The Taxing of Our Winter Vacation

Here, what you need to know about the long arm of the IRS.

Imagine opening your mail and finding a bill from the U.S. Internal Revenue Service (IRS) for $48,730.57.

That’s exactly what happened to me during the summer, and I’m not a U.S. citizen. I don’t even own property in the States.

Needless to say, I was shocked. Then I was angry. I suddenly understood first-hand what the estimated one million Canadian residents with U.S. ties are experiencing as the IRS aggressively pursues anyone who has failed to file an American return declaring their worldwide income.

The U.S. is the only country in the Western world that requires its citizens to file returns and pay taxes no matter where they live or where the money is earned. For years, the IRS pretty much ignored people living abroad but now that’s changed.

If you’re a “U.S. person” – a citizen by birth or naturalization or someone who once worked in the country and held a green card – you’re fair game.

Everyone who holds U.S. citizenship, no matter where in the world they reside, is a target. The IRS even went after the Lord Mayor of London, Boris Johnson, who was born in New York City while his father was a student there, thus making him a dual U.S./U.K. citizen. After Johnson sold his London home recently, the IRS demanded a share of the profit. The Mayor protested but finally paid up. He’s now planning to renounce his U.S. citizenship.

Even if the IRS just suspects you’re an American, you may end up with an official letter demanding an exorbitant amount of money. That’s what happened in my case.

I was born in the U.S. and lived there until I was 13. As a matter of routine, my parents obtained a social security number for me.

In 1967, I decided to become a Canadian. I felt that this was my country and what better time to make the move than the 100th anniversary of Confederation. Plus it was the year of my first child’s birth.

At that time, the U.S. did not recognize dual citizenship. The U.S. Embassy in Ottawa (where I was working at the time) informed me that if I became a Canadian, my American citizenship would be revoked. Too bad, I thought, but my mind was made up. I took the oath to the Queen, and the U.S. State Department promptly issued a Certificate of Loss of Nationality of the United States.

Fortunately, I still have the document.

Flash forward to now. I’m a snowbird, spending part of each winter in Florida. Canadians who are in the U.S. for a significant amount of time each year are advised to file a 1040NR tax return with the IRS, together with a closer connection form, explaining why you should not be treated as a U.S. resident for tax purposes. As part of this documentation, you are asked to state the amount of your Canadian income for the year in question.

I dutifully sent off the filing, as I had done for several years, expecting the usual non-response from the IRS. Instead, I got hit with the $48,000 bill. Whoever reviewed the return had arbitrarily decided that since I had a social security number I must by definition be a U.S. citizen. Therefore, the tax treaty between our countries did not protect me, and I was subject to American taxes.

No attempt was made to contact me to verify my citizenship status. The Canadian income I had shown was expressed in U.S. currency on a par basis. No effort was made to find out how much tax I had paid in Canada (that requires completion of IRS form 1116 if you ever need it). The IRS simply calculated U.S. dollar tax based on my Canadian dollar income and sent off the massive bill.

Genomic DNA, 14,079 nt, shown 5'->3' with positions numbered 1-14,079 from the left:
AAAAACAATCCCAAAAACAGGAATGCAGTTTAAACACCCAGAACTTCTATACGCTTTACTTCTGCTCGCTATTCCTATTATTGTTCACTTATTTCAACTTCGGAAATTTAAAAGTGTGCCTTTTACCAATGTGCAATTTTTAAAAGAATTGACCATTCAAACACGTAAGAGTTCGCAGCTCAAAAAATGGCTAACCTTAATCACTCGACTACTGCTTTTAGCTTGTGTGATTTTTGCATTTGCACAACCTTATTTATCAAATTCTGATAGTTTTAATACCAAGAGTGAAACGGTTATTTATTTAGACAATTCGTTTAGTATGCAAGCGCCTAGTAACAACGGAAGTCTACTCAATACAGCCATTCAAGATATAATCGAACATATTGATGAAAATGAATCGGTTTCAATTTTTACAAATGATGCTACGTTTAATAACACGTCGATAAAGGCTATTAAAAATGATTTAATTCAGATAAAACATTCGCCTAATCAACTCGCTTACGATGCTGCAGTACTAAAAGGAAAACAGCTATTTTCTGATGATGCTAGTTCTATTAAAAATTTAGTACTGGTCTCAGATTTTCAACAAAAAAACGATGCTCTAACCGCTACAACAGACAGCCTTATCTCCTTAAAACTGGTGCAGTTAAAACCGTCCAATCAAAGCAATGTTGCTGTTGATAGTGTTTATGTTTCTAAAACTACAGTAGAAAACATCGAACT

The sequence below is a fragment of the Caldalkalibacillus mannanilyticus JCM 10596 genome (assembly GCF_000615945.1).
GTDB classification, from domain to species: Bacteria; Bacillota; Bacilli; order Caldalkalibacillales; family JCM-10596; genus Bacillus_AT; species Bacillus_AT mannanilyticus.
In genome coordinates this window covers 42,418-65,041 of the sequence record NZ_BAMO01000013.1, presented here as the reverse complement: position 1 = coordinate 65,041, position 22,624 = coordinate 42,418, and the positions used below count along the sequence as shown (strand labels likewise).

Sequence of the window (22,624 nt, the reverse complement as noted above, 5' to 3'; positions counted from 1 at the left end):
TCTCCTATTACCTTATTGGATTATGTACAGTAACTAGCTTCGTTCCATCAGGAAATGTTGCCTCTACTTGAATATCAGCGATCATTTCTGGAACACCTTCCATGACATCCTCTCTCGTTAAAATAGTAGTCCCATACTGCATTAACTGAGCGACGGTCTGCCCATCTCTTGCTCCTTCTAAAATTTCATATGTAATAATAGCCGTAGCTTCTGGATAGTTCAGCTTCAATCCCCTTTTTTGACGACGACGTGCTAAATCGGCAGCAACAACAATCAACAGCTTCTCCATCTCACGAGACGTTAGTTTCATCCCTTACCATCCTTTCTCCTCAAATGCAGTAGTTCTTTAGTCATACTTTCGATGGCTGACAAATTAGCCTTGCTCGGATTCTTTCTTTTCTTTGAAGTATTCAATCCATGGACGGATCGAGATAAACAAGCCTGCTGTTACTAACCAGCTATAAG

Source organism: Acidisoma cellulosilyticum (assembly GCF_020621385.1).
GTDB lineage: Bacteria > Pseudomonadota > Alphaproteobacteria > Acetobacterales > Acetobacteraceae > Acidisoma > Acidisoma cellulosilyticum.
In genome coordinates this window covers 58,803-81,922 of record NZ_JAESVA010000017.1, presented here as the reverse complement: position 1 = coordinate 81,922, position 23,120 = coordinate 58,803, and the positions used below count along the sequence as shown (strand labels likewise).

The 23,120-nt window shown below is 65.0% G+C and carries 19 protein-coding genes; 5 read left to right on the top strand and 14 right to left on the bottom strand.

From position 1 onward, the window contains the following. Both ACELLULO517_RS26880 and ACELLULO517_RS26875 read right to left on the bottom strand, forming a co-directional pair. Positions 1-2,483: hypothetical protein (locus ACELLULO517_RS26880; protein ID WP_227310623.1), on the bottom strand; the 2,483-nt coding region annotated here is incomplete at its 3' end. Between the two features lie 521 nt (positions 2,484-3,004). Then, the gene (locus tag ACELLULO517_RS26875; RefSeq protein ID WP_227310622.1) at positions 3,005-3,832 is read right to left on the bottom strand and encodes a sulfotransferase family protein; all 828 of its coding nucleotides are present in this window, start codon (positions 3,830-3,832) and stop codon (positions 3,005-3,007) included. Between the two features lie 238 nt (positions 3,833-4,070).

The warning for snowbirds is clear. If you file a 1040NR and a closer connection form, you may find a similar unpleasant surprise in your mailbox (I’d like to hear from anyone who has). Be prepared.

As for my own case, I have sent the IRS a copy of the Loss of Nationality certificate and am awaiting their response. I certainly have no intention of paying them $48,000 – or anything, for that matter.

Sign on Internal Revenue Service building, Washington, DC
Sign on Internal Revenue Service building, Washington, DC

Even if you’ve never set foot in the U.S., the IRS may be snooping into your financial affairs. Recently, I received a letter from RBC Dominion Securities, asking me to complete a U.S. W8BEN form for my brokerage account. The company said it would not share the information with the IRS, adding: “We are simply required to have it on file to continue to offer you the preferential tax rate and confirm your non-U.S. status.”

Failure to comply, RBC warned, could subject me to a higher rate of withholding tax on U.S. source income such as stock dividends and lead to the imposition of “trading restrictions on your account, limiting you to sell orders only in U.S. securities.”

This is all as a result of the passage of the Foreign Account Tax Compliance Act (FATCA) by the U.S. Congress in 2010. The purpose is to catch “U.S. persons” who are trying to evade taxes by holding financial accounts outside the States. It’s the old using-a-hammer-to-kill-a-fly routine. Canadians are being coerced into proving they are not U.S. persons, under threat of higher taxes and loss of trading privileges.

Technically, the brokers and banks don’t report this information directly to the IRS. Instead, they make it available to the Canada Revenue Agency (CRA), which then passes it on. Either way, it ends up south of the border.

So can any other personal tax information that you send to the CRA. A spokesman for the Agency confirmed that under tax treaties personal tax information is “regularly being exchanged with the U.S. Internal Revenue Agency (IRS) and many other foreign tax administrations.”

Whatever happened to national sovereignty and tax privacy? They no longer seem to exist.